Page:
Microsoft's Washington HQ Is Getting a Multi-Billion Dollar Makeover

Microsoft plans upgrade for Redmond headquarters

Microsoft announces major expansion at Redmond campus

The so-called "campus refresh" project will include 18 new buildings, nearly seven million square feet of renovated workspace, and $150 million in transportation infrastructure improvements.

Microsoft announced today a massive extension project for its Redmond-based campus, which has been the company's home since 1986.

In total, the new campus will house the 47,000 employees who work at Microsoft's existing Redmond campus, and add capacity for 8,000 more. The company says the expansion marks a commitment to their employees, the community, and the entire Puget Sound.

"As Microsoft continues to create the tools and services that are shaping the future of work, we can't think of a better time to modernize our campus into a model of ingenuity and innovation".

Working in Redmond's Pacific Northwest Douglas firs to boost productivity and creativity for Microsoft employees.

With the announcement, Microsoft is seeking to match the workplace upgrades many of its biggest rivals are pursuing.

The transformation at Redmond - where the company has been for 30 years - will include retail and sports facilities, including soccer and cricket spaces, which will also be available to those living nearby. However, with the new buildings, the company plans to take a different approach. All vehicle parking will go underground, and in its place will spring up sports fields, a tree-lined boulevard, and a two-acre open plaza that can hold up to 12,000 people for events. A bridge across WA-520, which will link both sides of its campus, will be for cyclists and walkers only. Microsoft is committed to remaining a good neighbor and ensuring that our operations are run in a sustainable way.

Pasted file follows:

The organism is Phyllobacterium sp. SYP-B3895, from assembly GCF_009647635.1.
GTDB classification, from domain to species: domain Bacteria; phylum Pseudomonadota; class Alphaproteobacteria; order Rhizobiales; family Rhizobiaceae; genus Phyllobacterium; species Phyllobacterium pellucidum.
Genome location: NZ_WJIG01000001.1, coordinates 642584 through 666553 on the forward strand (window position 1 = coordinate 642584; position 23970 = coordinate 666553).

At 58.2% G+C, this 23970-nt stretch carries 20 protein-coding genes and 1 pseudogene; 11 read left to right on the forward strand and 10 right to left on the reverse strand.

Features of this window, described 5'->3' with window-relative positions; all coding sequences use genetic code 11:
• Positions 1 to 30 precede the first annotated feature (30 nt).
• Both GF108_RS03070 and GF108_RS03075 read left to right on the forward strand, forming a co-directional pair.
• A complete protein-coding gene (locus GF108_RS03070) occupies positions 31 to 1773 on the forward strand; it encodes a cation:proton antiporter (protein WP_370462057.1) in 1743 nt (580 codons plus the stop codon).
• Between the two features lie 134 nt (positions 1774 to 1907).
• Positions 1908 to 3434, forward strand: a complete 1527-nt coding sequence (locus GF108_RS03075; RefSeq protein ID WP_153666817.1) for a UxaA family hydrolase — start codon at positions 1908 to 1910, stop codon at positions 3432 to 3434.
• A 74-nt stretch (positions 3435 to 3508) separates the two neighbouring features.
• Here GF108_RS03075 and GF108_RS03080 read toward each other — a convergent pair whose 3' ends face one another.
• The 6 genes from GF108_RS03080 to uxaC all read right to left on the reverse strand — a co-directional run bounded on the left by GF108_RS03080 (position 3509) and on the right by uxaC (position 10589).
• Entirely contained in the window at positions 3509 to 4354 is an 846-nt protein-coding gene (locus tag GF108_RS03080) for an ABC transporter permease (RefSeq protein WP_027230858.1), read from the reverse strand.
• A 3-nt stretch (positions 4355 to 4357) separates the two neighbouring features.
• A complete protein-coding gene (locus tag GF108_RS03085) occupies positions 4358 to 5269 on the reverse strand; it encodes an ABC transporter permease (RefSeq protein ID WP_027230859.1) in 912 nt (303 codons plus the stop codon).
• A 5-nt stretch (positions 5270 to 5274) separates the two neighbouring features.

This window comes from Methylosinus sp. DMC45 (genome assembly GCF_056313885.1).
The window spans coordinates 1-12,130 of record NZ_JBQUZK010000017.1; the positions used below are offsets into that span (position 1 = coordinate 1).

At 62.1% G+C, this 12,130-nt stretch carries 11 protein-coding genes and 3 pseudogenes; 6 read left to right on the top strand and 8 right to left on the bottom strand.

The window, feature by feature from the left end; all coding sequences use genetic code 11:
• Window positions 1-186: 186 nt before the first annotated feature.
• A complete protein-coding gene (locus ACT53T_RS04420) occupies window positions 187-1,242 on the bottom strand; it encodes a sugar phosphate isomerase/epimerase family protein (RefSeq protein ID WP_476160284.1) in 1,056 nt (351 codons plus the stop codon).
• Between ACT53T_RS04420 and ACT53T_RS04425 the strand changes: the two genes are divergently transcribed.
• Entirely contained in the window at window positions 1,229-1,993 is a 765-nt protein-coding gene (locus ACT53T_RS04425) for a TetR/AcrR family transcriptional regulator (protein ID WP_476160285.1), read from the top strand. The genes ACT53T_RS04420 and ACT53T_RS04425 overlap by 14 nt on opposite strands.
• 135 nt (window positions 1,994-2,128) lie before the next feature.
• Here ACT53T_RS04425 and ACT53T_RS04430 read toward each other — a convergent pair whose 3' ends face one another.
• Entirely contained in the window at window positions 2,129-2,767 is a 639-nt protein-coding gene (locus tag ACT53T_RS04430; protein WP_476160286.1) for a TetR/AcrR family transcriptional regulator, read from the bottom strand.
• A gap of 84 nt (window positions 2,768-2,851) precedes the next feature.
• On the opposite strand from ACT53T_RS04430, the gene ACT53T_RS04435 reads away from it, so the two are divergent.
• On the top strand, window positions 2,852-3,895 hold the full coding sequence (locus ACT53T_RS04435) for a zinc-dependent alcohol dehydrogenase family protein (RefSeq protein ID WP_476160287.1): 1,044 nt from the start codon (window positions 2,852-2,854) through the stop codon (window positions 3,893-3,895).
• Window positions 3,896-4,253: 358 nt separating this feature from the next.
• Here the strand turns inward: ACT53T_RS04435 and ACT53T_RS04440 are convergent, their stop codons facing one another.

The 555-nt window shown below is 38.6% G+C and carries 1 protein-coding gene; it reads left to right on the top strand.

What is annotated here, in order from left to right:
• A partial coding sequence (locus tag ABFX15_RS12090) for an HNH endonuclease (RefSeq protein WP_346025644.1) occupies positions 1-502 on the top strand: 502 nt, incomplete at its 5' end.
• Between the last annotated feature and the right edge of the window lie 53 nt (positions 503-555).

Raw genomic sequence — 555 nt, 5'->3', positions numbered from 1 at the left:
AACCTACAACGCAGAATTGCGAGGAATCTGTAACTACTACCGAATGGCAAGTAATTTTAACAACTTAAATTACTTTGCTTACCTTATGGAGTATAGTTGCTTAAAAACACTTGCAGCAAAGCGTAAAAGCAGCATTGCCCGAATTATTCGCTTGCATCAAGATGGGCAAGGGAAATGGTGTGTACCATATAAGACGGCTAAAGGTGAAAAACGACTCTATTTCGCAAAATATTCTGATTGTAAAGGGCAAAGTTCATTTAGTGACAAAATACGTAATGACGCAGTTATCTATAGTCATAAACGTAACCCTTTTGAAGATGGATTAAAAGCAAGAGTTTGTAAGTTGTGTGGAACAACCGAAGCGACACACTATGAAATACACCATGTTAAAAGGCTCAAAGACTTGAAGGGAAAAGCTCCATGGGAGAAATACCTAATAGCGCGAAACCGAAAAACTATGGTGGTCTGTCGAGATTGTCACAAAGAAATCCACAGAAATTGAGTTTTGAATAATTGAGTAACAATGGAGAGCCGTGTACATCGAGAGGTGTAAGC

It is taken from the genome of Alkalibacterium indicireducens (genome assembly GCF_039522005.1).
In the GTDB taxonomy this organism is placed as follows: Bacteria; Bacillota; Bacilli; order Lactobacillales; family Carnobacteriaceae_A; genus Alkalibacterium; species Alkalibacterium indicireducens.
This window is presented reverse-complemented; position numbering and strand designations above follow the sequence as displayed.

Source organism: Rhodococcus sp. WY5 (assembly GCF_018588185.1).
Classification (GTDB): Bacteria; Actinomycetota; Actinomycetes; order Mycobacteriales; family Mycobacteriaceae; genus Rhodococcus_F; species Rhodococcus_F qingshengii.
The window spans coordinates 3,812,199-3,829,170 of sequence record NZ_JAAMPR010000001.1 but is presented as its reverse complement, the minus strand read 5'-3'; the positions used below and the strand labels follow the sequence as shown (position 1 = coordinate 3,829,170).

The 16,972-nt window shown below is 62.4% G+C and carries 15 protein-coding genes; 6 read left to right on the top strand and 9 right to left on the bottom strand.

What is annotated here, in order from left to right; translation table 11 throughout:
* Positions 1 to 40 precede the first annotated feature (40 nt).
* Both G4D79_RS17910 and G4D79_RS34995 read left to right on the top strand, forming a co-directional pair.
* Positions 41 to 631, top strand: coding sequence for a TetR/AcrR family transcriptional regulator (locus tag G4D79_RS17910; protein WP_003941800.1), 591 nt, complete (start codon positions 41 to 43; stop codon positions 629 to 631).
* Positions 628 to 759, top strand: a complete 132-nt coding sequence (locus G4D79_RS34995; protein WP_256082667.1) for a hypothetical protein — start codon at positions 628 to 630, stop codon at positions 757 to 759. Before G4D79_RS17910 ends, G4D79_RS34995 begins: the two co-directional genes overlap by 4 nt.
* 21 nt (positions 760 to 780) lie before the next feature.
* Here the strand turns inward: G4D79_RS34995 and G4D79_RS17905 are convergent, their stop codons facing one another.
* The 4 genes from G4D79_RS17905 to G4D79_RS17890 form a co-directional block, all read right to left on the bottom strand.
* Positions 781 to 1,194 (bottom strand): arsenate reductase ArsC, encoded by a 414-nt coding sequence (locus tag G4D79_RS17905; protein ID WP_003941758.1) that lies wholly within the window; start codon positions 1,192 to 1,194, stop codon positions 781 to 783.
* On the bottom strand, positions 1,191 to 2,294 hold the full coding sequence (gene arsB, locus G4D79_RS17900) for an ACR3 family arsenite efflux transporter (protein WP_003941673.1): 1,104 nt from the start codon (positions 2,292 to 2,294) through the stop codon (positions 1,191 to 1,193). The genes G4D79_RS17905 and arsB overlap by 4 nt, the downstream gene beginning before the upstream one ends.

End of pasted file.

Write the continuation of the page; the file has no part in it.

PixabayMicrosoft Redmond campus - what are the plans?

"We've focused on the cultural transformation of the company". There will also be a plaza where employees can gather for special events.

"This is going to be an extremely intelligent campus, not because of devices but because of infrastructure", says Bill Lee, Microsoft's director of real estate, planning, and development, in the company's post.

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